Ostriches can return to their festival in Chandler, falcons can take wing over the Renaissance Fair near Gold Canyon and owls can be restored to the annual Feathered Friends Festival in Gilbert.
Federal and state officials lifted a statewide quarantine on traveling birds Monday, declaring an end to the threat from the Exotic Newcastle disease. Gov. Janet Napolitano announced a state of emergency in early February after the disease was found in chickens on an Indian reservation in western Arizona.
Exotic Newcastle poses no threat to humans, but is among the most infectious poultry diseases. The disease was first detected at a California egg-laying farm in October and then spread to Nevada, Arizona and Texas. Hundreds of thousands of chickens were slaughtered in California in the effort to contain outbreaks.
Arizona adopted a quarantine in three counties, and included a statewide traveling ban for exotic fowl because Exotic Newcastle can infect any bird. As a result, several East Valley festivals had to deal with the loss of their traditional feathered attractions this year.
In March, the Chandler Chamber of Commerce brought in other exotic animals to replace the missing namesake from the Ostrich Festival. The absence of the world's tallest bird didn't affect attendance at the city's signature event.
But the festival celebrates Chandler's early days when the farming community was the ostrich-plume capital of the country, so city officials were glad to hear Monday that the birds can return.
"With so many people from other places that have relocated here, I think it helps to share the history," said Chandler spokeswoman Nachie Marquez. "It's certainly something that is unique."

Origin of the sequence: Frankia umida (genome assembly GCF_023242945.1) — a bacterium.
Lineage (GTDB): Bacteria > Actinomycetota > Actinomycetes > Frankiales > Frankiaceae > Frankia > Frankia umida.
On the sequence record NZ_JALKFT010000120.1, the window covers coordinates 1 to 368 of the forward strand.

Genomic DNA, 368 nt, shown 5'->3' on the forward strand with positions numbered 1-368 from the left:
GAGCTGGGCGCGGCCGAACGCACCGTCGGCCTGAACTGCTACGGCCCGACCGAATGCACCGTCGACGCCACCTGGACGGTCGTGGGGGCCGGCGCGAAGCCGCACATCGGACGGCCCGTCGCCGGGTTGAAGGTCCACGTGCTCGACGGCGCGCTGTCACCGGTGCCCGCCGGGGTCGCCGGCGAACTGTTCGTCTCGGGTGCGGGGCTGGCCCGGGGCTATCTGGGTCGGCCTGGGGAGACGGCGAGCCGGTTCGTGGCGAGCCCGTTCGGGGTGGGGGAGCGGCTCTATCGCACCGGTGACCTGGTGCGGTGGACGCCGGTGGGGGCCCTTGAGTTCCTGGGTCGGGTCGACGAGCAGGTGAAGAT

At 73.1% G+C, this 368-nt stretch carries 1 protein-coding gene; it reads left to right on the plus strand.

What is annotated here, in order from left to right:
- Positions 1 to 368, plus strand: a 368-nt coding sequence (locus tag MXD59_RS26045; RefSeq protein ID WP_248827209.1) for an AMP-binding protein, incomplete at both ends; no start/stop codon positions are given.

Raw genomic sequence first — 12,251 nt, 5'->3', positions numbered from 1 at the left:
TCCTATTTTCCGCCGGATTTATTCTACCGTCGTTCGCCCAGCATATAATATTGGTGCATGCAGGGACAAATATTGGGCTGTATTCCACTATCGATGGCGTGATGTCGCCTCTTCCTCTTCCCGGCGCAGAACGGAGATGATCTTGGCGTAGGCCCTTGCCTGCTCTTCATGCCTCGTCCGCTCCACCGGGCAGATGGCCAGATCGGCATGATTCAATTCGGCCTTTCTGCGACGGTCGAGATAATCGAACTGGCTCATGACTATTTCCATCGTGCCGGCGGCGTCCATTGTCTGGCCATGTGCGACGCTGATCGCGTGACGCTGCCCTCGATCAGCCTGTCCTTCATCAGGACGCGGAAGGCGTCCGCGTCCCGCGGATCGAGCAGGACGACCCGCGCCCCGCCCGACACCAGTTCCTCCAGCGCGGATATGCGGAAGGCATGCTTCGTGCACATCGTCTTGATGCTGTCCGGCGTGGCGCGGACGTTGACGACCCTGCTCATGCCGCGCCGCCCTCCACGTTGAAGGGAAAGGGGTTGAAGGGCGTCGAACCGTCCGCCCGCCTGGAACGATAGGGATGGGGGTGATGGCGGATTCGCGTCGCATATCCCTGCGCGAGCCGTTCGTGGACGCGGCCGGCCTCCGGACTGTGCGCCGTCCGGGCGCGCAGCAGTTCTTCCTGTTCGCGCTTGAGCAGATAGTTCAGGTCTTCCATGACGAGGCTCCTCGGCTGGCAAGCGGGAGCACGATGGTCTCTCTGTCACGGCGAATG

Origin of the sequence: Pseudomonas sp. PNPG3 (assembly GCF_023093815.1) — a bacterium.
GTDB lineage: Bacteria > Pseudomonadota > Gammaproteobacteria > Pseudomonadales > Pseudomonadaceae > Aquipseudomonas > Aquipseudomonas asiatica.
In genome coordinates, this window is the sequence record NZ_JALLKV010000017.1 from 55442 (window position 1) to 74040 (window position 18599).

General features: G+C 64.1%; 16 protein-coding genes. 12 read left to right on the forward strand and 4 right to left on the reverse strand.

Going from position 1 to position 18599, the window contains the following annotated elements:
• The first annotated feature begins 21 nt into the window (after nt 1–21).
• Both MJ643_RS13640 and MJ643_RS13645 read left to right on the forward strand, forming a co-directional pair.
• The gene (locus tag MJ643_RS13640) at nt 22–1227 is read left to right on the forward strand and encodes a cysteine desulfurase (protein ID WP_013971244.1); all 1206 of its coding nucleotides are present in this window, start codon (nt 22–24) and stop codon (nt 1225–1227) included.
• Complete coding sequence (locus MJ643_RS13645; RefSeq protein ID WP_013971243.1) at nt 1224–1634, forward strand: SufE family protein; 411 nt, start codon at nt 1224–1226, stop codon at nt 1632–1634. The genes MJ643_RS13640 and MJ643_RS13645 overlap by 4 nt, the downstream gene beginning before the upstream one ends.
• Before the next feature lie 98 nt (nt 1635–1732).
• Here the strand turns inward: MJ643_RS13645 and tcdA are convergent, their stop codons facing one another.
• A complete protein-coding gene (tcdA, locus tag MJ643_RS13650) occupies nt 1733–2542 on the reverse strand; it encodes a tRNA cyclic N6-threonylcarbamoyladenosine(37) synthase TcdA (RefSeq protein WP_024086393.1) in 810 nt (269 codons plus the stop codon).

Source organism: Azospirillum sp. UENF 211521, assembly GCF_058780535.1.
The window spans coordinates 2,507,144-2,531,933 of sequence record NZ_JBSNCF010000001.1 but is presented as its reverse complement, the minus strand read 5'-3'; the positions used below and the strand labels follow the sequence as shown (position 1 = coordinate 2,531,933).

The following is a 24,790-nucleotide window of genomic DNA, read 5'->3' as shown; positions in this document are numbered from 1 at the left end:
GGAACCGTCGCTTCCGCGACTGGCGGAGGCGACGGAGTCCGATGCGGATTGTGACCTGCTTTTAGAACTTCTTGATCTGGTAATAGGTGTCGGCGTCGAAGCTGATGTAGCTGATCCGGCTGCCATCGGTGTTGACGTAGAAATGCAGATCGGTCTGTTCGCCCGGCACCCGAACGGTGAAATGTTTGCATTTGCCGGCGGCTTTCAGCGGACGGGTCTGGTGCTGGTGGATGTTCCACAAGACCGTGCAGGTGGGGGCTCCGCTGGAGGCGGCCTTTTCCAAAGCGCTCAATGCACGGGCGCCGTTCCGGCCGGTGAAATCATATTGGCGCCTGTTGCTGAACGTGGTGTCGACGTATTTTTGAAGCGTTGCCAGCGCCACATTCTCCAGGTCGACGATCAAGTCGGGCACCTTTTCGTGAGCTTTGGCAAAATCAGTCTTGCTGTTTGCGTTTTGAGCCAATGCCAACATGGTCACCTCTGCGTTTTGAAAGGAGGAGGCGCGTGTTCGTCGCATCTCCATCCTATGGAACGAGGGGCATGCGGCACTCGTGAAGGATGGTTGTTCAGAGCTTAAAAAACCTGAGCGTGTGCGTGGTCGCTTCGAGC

The state's primary concern was protecting a $62 million poultry industry anchored by Glendale-based Hickman's Egg Ranch, which delivers eggs to nearly every supermarket chain in the state.
"If they would have had even one outbreak or just one sick animal, it probably would have destroyed their inventory," said Rae Chornenky, spokeswoman for the state Department of Agriculture.
Hickman's has adopted stricter workplace procedures to prevent the Newcastle virus from reaching any of its 3 million chickens, said Clint Hickman, co-owner and sales manager.
All employees must change into hospital scrubs and clean footwear when they report to work. Trucks and trailers entering the egg-laying farms must receive a bath of disinfectants.
The new procedures will stay in place despite the end of the quarantine, Hickman said.
"We're always going to be concerned about it now," he said. "We've got our employees in a habit now that's good for animal husbandry."
Company representatives hope lifting the quarantine also will lead to dropping a ban on egg and chicken feed exports to Mexico, Hickman said.
The quarantine remains in place for birds and eggs in six California counties, including Los Angeles, Orange and Riverside.